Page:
July 26 2015
Low self-esteem can have a painful and damaging effect on a person’s life. Self-esteem, by definition, is “confidence in one’s own worth or abilities; self-respect.” In other words, “How do you view yourself and what is your overall opinion of yourself?” Is it good? bad? moderate? If you answered the question with anything other than “good,” then you may want to consider seeking therapy for self-esteem improvement. Most individuals have mixed feelings about themselves when it comes to a certain task and goals, but they should never feel as though they have no true worth or that they are inadequate or inferior.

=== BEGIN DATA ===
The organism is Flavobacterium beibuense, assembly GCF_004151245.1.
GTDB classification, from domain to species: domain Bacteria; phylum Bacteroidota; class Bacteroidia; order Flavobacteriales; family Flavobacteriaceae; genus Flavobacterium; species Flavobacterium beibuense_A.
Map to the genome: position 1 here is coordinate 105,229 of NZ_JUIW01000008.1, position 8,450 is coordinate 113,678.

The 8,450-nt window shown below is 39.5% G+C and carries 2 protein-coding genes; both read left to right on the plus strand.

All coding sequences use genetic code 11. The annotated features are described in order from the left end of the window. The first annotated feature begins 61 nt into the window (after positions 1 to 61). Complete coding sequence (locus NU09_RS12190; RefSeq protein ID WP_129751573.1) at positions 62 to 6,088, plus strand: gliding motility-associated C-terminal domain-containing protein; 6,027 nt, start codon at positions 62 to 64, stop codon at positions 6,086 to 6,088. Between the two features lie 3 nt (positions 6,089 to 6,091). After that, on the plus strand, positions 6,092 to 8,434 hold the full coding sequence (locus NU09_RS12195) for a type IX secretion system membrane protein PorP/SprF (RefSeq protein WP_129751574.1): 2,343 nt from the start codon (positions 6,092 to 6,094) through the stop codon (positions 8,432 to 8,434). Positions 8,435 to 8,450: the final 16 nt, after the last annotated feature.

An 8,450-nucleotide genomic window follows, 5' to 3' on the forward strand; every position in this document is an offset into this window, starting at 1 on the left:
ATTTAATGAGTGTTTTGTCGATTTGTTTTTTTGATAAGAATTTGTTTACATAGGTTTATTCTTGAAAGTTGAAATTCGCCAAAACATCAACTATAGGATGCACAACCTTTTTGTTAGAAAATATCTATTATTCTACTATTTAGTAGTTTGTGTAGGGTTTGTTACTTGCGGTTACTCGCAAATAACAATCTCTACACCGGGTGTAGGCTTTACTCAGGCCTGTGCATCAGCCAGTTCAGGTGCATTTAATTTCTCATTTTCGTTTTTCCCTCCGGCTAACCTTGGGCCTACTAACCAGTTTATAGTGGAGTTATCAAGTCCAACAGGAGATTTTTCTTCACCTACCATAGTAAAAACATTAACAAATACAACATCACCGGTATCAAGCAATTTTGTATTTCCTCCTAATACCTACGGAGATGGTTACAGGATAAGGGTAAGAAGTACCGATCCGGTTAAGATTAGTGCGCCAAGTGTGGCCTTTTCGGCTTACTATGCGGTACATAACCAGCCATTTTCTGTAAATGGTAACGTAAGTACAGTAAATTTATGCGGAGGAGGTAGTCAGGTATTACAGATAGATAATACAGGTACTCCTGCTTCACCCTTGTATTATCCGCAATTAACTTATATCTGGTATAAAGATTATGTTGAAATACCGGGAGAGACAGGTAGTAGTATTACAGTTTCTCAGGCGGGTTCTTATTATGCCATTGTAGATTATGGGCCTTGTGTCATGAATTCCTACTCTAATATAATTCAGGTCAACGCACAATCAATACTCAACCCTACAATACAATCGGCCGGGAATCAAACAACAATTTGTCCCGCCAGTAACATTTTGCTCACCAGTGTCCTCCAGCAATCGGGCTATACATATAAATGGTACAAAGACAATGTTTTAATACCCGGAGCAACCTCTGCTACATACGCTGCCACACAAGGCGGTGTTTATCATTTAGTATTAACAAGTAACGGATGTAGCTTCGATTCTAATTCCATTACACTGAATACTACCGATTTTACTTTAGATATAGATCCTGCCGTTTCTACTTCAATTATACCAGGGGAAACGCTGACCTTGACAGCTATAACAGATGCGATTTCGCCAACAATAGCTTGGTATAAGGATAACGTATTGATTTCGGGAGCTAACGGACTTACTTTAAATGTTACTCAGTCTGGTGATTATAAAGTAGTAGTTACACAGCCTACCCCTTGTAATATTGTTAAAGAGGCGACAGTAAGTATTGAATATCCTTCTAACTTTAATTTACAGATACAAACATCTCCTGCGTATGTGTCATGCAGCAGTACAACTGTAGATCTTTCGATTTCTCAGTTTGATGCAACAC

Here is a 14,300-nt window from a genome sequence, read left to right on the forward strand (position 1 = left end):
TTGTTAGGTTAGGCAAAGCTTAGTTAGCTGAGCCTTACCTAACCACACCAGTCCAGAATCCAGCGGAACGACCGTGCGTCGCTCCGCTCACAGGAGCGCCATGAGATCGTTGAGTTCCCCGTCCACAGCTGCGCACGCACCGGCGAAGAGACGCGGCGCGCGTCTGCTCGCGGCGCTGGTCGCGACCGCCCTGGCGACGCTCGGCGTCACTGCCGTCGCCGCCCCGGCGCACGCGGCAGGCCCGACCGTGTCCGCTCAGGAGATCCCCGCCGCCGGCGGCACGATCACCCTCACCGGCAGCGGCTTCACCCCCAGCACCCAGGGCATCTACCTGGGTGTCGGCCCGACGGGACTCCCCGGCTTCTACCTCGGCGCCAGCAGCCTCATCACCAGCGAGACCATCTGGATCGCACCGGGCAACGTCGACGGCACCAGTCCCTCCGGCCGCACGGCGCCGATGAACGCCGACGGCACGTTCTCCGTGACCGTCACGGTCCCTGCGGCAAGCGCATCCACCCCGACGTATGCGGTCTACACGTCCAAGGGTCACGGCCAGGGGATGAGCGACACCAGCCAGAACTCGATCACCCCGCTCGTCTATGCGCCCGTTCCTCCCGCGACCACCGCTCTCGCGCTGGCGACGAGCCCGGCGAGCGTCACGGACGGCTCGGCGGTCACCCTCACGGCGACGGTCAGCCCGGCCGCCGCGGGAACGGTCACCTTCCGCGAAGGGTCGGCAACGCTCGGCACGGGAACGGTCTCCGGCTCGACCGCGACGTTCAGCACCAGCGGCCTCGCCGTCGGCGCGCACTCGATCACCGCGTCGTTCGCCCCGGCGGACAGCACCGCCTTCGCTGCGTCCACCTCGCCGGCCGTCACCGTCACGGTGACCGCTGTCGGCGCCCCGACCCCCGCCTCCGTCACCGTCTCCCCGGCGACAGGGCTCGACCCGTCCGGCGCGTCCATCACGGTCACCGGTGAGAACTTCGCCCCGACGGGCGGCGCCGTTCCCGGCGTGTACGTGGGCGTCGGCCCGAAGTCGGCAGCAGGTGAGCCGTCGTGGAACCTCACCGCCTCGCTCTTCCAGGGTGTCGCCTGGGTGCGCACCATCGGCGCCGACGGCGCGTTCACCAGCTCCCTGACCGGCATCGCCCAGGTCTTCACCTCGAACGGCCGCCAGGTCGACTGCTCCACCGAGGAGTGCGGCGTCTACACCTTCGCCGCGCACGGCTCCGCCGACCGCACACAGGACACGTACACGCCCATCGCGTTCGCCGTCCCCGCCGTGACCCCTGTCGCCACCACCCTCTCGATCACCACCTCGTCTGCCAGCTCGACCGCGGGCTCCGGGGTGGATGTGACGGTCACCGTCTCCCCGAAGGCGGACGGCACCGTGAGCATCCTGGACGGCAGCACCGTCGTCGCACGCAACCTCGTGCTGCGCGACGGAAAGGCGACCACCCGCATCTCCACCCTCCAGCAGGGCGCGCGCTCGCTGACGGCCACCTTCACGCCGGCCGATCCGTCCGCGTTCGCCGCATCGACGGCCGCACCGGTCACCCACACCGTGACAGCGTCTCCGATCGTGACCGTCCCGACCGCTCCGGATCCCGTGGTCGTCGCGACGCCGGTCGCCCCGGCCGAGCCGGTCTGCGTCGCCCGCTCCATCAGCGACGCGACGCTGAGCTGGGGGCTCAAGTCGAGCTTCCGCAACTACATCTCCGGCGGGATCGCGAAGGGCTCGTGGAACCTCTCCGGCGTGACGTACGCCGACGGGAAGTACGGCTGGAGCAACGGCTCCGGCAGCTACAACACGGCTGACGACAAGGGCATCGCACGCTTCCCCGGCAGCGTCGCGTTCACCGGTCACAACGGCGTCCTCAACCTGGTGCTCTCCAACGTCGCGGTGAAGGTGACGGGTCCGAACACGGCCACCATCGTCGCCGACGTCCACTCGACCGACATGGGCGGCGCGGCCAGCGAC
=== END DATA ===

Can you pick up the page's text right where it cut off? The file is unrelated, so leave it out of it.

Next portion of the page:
Low self-esteem is usually derived from “anxiousness” or “anxious predictions about the future.” These predictions can affect your behavior by leading you to avoid attainable tasks and goals. For example, saying you’re not good enough to date a certain individual may lead to you passing up on the opportunity to speak to that certain individual.
I specialize in Cognitive Behavioral Therapy, which is an ideal approach for self-esteem improvement and tackling low self-esteem issues, because it provides a clear framework for understanding how the problem developed and what keeps it going.